Microchips are a common form of permanent identification used for dogs, cats, mini pigs, livestock and small animals. Millions of pets around the world have been microchipped. These tiny chips are used for identification, proof of ownership, and reuniting lost, stolen, or abandoned pets with their owners. Some countries require all pets to be microchipped. In the Unites States it is voluntary but highly recommended. The chips each have a unique identifying number. When a lost or stolen pet is found a veterinarian or animal shelter worker will scan the chip to retrieve the unique identifying number. They will then contact the chip manufacturer to lookup the contact information for the owner, breeder, or rescue organization that is registered to the chip.
Rescues groups are encouraged to microchip all intake pigs. This will ensure foster and adoption contracts are enforceable by identifying the animal. It also covers the identification requirement to enter most states. By microchipping all pigs before adoption you will also put a virtual tether on those pigs. In case they are lost, stolen, or abandoned after adoption, the shelter or veterinarian that is notified will check for a microchip. If it is still registered to your rescue group then you will be notified that the pig has been found. This is quite possibly a life saving step that will reduce the number of displaced pigs.
Microchips come in several frequencies: 125 kHz, 128 kHz, 134.2 kHz. Popular brands include Avid, Home Again, ResQ, AKC, and 24PetWatch. The microchip itself is encapsulated in a piece of medical grade glass roughly the size of a grain of rice. Inserting a microchip is quick and easy. It is inserted using a needle similar to a vaccination. It only takes a second leaving no pain. Anesthesia is not needed or recommended for the insertion of the microchip, although some pet owners do choose to microchip their pets while they are asleep for a spay or neuter surgery. As an owner or rescue organization you are legally allowed to insert the microchips into your own pets. Most people choose to use their veterinarian or a low cost microchip clinic for this service. See below for the American Mini Pig Association’s Microchip Placement Guidelines.
When a mini pig travels across state lines, leaves the country, or flys on a plane, a permanent form of identification is often needed. The easiest, least painful, and most cosmetic form of permanent identification is a microchip. Other forms of permanent identification are ear tags punctured through the ear or tattoos identifying the animal. If your pig already has a microchip, ask the veterinarian to put the microchip number on the health certificate that is needed to cross state lines.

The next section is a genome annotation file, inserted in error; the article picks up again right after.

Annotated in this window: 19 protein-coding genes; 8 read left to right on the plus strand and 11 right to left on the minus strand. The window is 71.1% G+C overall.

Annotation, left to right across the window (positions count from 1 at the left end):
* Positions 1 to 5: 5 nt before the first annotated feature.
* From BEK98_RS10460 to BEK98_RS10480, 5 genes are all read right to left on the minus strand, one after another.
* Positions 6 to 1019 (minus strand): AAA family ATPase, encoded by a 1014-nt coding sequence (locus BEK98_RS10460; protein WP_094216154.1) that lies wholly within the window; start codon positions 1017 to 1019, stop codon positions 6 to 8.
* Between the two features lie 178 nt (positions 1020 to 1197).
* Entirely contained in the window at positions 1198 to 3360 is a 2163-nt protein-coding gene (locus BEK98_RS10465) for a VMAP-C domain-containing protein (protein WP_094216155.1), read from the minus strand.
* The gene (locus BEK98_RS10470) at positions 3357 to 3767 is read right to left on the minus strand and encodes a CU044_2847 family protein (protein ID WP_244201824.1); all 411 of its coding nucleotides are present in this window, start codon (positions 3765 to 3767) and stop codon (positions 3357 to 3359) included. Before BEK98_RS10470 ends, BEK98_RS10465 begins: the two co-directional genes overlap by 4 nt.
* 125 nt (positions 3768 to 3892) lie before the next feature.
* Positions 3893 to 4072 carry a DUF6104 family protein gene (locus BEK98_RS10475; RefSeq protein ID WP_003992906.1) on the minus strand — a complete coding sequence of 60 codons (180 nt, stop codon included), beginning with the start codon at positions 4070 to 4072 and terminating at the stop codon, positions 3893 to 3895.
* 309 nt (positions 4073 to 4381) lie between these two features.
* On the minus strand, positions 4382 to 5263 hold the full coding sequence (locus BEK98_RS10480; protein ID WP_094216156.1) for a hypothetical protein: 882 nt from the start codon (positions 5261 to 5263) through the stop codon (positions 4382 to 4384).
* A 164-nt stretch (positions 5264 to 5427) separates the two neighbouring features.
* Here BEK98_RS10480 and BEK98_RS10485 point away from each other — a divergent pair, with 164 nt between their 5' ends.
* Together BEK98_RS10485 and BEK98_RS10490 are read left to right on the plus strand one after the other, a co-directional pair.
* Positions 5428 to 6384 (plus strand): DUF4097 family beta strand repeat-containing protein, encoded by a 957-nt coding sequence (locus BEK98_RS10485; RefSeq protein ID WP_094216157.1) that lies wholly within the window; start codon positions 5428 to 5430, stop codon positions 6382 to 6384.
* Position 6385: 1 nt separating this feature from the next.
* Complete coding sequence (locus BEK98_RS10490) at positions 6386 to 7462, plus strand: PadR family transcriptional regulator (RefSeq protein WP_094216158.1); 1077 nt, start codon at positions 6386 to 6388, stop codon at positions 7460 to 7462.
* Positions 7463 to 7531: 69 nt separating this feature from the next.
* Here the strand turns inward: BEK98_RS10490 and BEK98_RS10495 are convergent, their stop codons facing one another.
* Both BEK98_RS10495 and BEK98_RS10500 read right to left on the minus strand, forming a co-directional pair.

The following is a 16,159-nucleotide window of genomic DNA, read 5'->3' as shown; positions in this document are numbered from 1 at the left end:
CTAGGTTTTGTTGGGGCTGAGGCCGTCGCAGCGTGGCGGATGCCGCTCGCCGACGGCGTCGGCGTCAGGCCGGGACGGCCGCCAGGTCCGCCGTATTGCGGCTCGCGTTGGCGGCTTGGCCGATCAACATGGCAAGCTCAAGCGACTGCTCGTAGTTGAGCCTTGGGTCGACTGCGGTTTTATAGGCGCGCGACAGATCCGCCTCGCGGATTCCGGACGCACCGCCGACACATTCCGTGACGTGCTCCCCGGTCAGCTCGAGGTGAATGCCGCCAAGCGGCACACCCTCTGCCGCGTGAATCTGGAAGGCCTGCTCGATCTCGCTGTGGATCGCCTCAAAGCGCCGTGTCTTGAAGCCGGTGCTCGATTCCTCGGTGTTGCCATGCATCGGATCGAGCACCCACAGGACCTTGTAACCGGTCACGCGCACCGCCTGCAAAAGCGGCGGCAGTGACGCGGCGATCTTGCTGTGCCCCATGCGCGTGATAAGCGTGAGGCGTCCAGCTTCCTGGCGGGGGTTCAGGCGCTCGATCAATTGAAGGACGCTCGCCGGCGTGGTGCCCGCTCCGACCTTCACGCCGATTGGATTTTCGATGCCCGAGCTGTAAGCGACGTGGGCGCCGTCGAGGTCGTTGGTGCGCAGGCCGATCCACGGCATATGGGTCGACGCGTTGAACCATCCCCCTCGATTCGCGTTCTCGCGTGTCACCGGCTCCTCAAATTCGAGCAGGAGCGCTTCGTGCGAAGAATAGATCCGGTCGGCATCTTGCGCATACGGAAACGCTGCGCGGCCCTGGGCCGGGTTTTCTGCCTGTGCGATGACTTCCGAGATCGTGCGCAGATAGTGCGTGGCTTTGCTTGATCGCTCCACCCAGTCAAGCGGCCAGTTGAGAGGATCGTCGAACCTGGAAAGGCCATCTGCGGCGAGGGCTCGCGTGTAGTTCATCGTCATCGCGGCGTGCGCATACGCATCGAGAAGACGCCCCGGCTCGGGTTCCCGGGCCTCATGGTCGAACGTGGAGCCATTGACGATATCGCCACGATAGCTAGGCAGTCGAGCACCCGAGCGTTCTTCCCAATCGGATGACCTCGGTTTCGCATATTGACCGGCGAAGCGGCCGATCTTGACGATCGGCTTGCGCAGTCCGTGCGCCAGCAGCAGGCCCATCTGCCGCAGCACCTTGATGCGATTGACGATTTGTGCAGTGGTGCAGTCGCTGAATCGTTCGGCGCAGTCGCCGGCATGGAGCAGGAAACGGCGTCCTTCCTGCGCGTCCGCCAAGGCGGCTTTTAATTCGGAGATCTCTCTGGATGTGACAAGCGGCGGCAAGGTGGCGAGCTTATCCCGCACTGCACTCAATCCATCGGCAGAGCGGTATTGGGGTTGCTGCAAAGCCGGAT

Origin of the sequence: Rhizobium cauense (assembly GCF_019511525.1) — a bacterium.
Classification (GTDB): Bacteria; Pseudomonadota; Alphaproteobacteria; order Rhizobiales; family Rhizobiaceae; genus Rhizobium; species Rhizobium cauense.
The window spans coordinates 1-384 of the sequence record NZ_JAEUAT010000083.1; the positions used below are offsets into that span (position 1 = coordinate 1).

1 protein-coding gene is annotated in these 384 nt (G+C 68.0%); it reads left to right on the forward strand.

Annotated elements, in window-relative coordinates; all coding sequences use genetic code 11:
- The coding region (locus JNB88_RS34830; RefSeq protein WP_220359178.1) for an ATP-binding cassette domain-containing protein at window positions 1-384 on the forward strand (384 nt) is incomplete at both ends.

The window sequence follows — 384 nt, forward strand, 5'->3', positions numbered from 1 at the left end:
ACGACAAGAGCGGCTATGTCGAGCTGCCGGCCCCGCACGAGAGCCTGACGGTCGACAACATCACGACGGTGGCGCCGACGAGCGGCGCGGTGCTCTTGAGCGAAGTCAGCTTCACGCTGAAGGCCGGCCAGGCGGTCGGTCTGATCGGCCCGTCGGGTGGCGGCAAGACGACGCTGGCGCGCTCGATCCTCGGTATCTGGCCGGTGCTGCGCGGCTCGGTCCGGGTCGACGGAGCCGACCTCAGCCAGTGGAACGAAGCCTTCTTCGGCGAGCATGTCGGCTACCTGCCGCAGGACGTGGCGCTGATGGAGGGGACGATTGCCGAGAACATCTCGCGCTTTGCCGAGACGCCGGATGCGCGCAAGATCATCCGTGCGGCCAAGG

Where to buy: Microchips are available online at Amazon.com or from your local veterinarian. Rescue organizations may be eligible for bulk or discounted pricing. Contact individual microchip manufacturers for details.
Once inserted, the microchip should be registered through the pet recovery service. This is the most important step of the microchip process as it connects the microchip number with your contact information. Without this contact information the microchip is useless. Additional services may be available through the pet recovery service, such as 24/7 emergency medical hotline, travel assistance if your pet is found far from home, lost pet alerts, and specialists available for support and advice if your pet is lost.
The American Mini Pig Association Microchip Standard Placement Guidelines
Microchips have become the leading form of permanent identification for pets. The American Mini Pig Association recommends microchips for all pet pigs. Registering the microchip with current contact information will help to protect the pig in case of emergency, disaster, theft, loss, or the pig is taken to a shelter.
The standard placement of the microchip in a pet pig is subcutaneously at the base of the left ear on the scutiform cartilage. Microchip placement between the shoulder blades in pigs is not recommended due to the difference in skin from dogs. The pig’s skin does not “tent” the same as a dog’s skin would for proper placement. In addition, chip readability is compromised in areas of increased fat deposits such as the shoulder area.
The American Mini Pig Association is dedicated to reuniting lost pets with their families. Microchip information will be stored in AMPA’s nationwide database of Registered Members. In addition, lost pets will be networked on the AMPA website, Facebook page and other social media outlets.
Scanning a mini pig for a microchip is of equal importance as correct chip placement.. The AMPA recommends placement of microchips behind the left ear. However, many pigs may be chipped in other areas. When scanning a mini pig, the scan area should include the region behind both ears, the length of the neck, around the shoulders, as well as a thorough check for microchips that have migrated away from the implant site.
The American Mini Pig Association would like to thank the following veterinarians in their guidance and assistance in developing this standard microchip placement for mini pigs as well as published recommendations by the World Small Animal Veterinary Association Congress.
Cathy Zolicani, DVM
Julie Ann McGwin, DVM
Gary Stone, DVM
David Smith, DVM
Paula Hardin, DVM
Charlie Hatcher, DVM
Kristie Mozzachio, DVM
Microchip Placement Guide Downloadable/Printable Resource
For further information please visit www.AmericanMiniPigAssociation.com